The EEOC, which enforces the part of the Civil Rights Act of 1964 that prohibits racial discrimination on the job, comes to this issue indirectly. A company may have what appears to be a neutral policy – for example, a ban on hiring anyone with a felony conviction. But because a disproportionate amount of people with felony convictions are minorities, the neutral policy actually becomes discriminatory “Assuming that current incarceration rates remain unchanged, about 1 in 17 white men are expected to serve time in prison during their lifetime,” the EEOC guidelines note. “By contrast, this rate climbs to 1 in 6 for Hispanic men, and to 1 in 3 for African American men.”


In addition to New Jersey, there have been Ban the Box bills in numerous states and cities across the country. Philadelphia Mayor Michael Nutter signed into law a measure forbidding employers to use the box on applications or to even ask potential employees about their criminal histories during their first encounter. 

Ban the Box Movement

All of Us or None is recognized nationwide as the core of a Ban the Box movement that is sweeping the country. As of May 2014, over 50 cities or counties, and 10 states have removed questions about conviction history from their public employment applications. All of Us or None and LSPC (Legal Services for Prisoners with Children) co-sponsored AB 218 in 2013, California legislation that implemented Ban the Box policies for public employment statewide. (See the AB 218 Implementation Guide, created by AOUON and National Employment Law Project.) read more at.. To start a campaign in your area, check out the LSPC Ban the Box Campaign Toolkit. Contact Jesse Stout, [email protected] or [email protected] (or 415-625-7049) for a hard copy of the Ban the Box Organizers’ Toolkit and more information.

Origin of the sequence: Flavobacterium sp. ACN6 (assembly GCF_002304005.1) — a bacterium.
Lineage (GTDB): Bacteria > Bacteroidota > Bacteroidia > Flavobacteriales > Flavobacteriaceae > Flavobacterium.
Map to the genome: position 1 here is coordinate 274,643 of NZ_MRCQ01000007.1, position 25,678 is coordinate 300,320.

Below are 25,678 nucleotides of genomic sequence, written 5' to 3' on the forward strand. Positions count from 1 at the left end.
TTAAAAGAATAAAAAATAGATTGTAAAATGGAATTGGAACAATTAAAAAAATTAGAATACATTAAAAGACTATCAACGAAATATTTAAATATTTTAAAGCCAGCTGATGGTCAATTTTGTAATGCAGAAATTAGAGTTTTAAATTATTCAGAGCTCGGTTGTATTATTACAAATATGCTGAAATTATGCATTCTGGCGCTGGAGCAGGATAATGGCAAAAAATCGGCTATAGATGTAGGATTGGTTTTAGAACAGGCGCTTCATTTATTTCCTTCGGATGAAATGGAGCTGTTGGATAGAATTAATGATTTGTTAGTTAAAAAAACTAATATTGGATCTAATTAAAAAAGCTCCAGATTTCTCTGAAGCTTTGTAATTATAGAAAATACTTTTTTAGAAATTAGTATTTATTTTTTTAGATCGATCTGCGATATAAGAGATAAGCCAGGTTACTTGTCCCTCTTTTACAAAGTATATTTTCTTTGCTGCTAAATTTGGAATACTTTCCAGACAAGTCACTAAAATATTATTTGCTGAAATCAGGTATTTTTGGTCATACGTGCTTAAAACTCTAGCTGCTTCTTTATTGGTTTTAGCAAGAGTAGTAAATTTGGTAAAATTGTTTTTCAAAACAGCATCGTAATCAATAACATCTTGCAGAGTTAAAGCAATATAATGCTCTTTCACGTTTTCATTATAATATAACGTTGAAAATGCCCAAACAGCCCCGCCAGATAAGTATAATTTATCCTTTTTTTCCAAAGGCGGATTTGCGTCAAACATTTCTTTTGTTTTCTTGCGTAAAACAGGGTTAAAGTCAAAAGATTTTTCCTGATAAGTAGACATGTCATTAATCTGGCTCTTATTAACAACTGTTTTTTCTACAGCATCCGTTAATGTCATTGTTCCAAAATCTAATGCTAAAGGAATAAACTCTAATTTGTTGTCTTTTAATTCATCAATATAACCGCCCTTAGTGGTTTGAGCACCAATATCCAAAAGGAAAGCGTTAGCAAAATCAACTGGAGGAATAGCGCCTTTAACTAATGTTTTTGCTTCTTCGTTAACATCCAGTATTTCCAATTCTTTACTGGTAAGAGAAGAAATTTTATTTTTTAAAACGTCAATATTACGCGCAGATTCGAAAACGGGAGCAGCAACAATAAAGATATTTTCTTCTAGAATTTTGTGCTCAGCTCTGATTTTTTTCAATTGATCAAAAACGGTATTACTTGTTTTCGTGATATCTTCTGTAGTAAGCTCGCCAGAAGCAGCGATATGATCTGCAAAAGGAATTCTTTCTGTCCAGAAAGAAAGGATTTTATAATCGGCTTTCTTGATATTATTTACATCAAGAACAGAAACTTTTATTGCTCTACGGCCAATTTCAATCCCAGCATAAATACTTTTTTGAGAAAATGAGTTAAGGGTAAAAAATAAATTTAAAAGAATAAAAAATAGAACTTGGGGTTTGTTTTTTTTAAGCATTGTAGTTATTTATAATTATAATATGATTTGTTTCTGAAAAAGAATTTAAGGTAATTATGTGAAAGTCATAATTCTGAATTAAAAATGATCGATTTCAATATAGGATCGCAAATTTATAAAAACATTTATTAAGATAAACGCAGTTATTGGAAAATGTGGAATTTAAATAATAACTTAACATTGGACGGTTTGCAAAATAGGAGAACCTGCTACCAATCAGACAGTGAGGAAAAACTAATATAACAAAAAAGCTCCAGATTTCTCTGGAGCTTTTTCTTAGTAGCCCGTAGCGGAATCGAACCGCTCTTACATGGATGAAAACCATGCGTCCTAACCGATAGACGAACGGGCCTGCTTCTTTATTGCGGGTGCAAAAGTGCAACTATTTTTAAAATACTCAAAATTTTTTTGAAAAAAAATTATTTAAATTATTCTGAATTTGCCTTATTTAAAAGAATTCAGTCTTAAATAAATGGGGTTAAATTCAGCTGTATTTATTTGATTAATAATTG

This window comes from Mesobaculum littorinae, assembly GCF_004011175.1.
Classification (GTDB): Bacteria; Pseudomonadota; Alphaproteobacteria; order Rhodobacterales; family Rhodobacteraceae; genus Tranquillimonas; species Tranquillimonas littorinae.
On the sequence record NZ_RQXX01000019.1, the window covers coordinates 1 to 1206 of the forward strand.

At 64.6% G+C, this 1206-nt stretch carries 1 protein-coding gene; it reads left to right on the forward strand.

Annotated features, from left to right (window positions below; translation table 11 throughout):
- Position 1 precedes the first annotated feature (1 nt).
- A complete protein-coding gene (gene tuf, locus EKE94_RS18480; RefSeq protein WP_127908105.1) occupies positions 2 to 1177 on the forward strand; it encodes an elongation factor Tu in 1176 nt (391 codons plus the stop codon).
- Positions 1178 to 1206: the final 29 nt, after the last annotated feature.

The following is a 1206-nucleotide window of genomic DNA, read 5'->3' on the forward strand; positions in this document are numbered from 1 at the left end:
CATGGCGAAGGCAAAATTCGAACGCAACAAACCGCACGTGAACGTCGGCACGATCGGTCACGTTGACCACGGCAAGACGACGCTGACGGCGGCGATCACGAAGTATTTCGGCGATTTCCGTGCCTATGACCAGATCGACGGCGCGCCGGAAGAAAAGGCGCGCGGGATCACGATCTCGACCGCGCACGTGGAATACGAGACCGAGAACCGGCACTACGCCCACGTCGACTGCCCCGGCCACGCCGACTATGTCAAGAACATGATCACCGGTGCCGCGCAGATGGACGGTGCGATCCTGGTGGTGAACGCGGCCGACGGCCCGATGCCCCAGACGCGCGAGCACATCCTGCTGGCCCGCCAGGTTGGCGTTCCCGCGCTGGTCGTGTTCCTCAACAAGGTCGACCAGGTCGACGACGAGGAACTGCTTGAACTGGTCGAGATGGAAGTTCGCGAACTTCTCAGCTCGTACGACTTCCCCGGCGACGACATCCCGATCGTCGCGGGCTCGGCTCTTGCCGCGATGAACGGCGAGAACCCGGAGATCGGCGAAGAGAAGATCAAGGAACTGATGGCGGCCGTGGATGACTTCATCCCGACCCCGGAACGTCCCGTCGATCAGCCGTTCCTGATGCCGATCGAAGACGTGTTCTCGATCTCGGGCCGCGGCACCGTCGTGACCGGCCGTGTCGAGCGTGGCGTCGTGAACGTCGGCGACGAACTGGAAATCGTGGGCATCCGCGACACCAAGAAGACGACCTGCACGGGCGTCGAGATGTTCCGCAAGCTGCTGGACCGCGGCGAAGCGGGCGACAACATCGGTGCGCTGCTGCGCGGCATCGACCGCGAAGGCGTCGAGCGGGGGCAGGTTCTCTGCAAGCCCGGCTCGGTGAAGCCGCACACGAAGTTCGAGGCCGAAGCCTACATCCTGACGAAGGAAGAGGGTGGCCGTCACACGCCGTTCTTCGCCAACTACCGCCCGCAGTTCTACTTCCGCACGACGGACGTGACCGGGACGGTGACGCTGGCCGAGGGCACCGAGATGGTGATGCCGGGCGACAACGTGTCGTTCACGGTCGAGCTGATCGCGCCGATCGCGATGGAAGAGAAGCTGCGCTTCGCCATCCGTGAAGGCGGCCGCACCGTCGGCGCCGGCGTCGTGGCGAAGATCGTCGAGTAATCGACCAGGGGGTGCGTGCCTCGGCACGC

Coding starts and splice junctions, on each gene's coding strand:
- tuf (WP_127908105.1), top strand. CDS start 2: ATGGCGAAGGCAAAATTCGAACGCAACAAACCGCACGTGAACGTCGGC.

Former New Jersey Institute for Social Justice President Cornell William Brooks, now President and CEO of the NAACP,  speaks about the nationwide movement to “ban the box” on job applications that ask applicants to check a box if they have any prior criminal history even if they were arrested but never convicted of a crime.

Penn Program on Documentaries and the Law presents “Boxed Out: Criminal Records & The “Ban the Box” Movement in Philadelphia”

In 2011, Philadelphia passed a “Ban the Box” ordinance that bars employers from inquiring about the criminal histories or doing background checks of job applicants until after the initial interview. The video describes the problems addressed by the ordinance and other state and federal laws that prohibit employment discrimination against formerly convicted persons who find it difficult to support their families and contribute to their communities without a job. The video responds to the concerns employers raise about “Ban the Box” by offering the views of executives whose organizations have experience with hiring the formerly convicted.